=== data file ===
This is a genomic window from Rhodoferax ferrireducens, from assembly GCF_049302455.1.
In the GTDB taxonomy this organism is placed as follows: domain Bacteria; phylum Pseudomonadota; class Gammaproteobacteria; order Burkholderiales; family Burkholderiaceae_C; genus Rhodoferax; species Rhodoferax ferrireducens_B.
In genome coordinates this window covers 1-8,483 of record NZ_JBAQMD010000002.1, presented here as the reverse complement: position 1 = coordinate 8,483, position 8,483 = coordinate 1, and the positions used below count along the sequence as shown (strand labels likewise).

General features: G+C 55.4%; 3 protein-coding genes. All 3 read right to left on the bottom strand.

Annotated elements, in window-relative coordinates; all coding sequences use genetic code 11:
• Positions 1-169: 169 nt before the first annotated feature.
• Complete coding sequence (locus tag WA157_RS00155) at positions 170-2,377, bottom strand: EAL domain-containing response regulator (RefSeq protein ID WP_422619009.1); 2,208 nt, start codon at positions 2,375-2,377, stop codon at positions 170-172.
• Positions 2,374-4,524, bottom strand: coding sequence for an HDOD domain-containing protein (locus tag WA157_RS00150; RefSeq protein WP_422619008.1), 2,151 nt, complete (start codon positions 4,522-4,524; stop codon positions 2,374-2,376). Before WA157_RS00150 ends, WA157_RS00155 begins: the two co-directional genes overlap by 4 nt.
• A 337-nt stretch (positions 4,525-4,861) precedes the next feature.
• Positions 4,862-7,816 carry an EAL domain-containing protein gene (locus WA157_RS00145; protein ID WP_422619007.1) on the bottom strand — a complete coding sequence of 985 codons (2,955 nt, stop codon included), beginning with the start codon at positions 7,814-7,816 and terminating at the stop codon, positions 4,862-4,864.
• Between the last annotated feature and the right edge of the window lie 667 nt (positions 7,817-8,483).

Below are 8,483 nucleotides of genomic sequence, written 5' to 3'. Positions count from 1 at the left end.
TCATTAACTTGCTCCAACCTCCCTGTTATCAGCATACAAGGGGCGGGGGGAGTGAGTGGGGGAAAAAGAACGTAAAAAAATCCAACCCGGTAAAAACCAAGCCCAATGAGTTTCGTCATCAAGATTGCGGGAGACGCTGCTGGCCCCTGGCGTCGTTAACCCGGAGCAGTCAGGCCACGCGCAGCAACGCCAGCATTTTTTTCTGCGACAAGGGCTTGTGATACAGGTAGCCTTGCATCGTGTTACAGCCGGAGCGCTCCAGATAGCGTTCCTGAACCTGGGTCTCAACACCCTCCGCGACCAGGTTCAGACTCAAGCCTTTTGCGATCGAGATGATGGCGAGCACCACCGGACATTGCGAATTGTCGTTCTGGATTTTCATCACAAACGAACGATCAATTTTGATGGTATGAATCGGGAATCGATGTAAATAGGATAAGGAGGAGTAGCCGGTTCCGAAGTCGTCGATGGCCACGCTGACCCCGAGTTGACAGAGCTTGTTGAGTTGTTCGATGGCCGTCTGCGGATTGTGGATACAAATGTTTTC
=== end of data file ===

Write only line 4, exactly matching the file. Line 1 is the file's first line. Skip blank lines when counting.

General features: G+C 55.4%; 3 protein-coding genes. All 3 read right to left on the bottom strand.